Updated: September 12, 2021 10:16 PM
Created: September 12, 2021 09:36 PM
For at least the second time this month, an athletic trainer is credited with saving someone’s life on the sideline of a high school football game.
On Friday, the Hutchinson Tigers hosted the Willmar Cardinals for their Red, White and Blue Service Appreciation Night.
Moments later, one of the veterans became unresponsive on the sideline. Fortunately for him, licensed athletic trainer Amy Rogotzke was nearby.
“We lowered him to the ground and initiated the CPR,” Rogotzke said.
“While we were working on him for a little bit he ended up thankfully coming to,” Rogotzke added. “Which is not often the case so we were very, very fortunate.”
An automated external defibrillator, or AED, was not needed at the Hutchinson football game.
In a tweet, Hutchinson High School called Amy a “lifesaver.”
This isn’t the first time a person collapsed on the sideline of a high school football game this season and needed life-saving measures.
On Sept. 3, Waseca head football coach Brad Wendland went into cardiac arrest with 31 seconds left in the game. An AED was needed and within five minutes Wendland became responsive. He even wanted to finish the game but instead was sent to the hospital. He was sent home a few days later and is doing well.
Never been more happy to be home! Can’t thank you enough for the prayers and well wishes! Kim, the boys and myself are beyond grateful! pic.twitter.com/y3iPaP6bc0— Brad Wendland (@WasecaFootball) September 8, 2021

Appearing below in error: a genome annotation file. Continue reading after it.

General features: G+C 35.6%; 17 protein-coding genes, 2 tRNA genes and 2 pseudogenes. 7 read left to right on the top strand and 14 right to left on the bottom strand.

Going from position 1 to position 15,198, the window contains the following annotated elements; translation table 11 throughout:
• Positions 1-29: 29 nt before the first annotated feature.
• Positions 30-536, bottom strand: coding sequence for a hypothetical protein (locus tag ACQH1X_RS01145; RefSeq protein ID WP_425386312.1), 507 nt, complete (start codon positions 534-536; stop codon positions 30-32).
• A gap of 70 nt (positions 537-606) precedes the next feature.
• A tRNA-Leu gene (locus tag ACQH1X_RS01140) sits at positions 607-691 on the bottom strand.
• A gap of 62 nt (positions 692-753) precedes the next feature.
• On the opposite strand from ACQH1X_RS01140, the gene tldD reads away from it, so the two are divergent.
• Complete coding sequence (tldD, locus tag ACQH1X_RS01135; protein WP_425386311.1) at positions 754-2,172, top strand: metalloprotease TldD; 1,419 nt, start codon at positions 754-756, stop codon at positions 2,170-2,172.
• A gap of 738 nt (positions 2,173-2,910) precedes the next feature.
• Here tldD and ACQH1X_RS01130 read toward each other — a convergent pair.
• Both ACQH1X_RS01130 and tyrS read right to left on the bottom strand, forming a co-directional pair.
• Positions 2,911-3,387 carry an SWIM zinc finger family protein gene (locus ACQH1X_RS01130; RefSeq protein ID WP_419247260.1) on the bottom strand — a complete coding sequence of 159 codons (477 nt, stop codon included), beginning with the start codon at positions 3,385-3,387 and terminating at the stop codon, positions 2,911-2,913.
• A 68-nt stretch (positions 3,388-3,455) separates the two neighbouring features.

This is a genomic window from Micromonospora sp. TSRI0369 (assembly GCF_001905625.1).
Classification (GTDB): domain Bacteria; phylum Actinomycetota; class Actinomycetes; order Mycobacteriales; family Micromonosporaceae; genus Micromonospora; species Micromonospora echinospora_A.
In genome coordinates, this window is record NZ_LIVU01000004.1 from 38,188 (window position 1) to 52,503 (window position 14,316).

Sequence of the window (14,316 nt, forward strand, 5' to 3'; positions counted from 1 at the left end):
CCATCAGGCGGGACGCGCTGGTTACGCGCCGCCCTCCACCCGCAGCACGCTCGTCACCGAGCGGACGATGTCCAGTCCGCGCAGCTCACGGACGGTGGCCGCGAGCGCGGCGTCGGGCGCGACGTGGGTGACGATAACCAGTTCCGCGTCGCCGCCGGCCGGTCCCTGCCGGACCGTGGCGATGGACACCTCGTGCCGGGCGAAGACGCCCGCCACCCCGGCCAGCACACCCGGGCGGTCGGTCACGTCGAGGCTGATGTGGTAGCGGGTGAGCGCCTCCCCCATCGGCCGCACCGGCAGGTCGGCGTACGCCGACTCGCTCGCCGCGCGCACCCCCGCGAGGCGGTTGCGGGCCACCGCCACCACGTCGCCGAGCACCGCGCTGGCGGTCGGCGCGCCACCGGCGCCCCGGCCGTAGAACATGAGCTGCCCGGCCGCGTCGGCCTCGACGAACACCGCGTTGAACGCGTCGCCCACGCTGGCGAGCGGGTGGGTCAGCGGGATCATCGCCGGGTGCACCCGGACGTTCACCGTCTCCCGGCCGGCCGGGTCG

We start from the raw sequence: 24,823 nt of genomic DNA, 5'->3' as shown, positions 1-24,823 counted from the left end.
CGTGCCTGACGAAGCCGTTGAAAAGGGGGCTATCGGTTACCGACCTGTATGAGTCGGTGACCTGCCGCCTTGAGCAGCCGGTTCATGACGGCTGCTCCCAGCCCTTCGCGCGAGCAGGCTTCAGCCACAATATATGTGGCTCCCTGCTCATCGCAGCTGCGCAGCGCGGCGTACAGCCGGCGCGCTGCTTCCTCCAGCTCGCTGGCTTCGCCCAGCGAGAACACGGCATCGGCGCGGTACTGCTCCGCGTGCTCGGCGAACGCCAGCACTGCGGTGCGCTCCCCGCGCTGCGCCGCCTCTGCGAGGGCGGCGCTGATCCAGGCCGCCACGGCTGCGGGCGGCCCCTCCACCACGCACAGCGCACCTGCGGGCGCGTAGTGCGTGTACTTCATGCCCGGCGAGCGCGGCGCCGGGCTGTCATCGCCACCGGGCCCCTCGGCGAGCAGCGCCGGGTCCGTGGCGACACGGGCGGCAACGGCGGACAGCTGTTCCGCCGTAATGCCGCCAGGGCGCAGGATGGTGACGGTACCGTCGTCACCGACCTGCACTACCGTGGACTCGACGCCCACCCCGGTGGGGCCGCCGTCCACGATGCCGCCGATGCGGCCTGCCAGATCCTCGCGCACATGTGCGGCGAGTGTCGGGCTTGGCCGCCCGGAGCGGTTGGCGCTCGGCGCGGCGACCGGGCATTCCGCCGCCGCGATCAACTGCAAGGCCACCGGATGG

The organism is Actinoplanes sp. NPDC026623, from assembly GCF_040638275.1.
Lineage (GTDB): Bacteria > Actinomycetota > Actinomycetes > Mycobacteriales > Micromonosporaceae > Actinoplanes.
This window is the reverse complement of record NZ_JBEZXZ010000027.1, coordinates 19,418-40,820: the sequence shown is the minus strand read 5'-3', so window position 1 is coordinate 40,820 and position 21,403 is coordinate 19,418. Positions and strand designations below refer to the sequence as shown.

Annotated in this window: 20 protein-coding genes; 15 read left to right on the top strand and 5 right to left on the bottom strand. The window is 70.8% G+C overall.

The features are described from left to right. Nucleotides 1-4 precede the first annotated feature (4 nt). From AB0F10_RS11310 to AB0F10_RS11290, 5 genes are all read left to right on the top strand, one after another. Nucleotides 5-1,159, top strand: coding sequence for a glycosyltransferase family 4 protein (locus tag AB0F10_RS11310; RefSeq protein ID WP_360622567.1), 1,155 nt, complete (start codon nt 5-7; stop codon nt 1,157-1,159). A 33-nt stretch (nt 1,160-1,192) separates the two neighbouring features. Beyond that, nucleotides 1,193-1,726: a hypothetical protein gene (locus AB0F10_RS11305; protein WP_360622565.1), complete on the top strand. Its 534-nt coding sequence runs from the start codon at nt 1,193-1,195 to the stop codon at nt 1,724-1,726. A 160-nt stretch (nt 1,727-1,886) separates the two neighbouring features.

The success both instances had is rare. Rogotzke tells 5 EYEWITNESS NEWS as some of her colleagues reached out with support following Friday’s game, they told her they were recently in similar situations but were not able to save the person’s life.
Rogotzke says she’s still processing what happened. One thing she does know and mentioned multiple times: the importance of knowing CPR and how to use an AED.
“You could be at a family birthday party, you could be at the mall, you could be at work and you just never know something could happen that you really need to know these lifesaving skills for,” Rogotzke said. “Time is of the essence when this happens.”
The American Heart Association can help connect you with classes to learn those live-saving skills.
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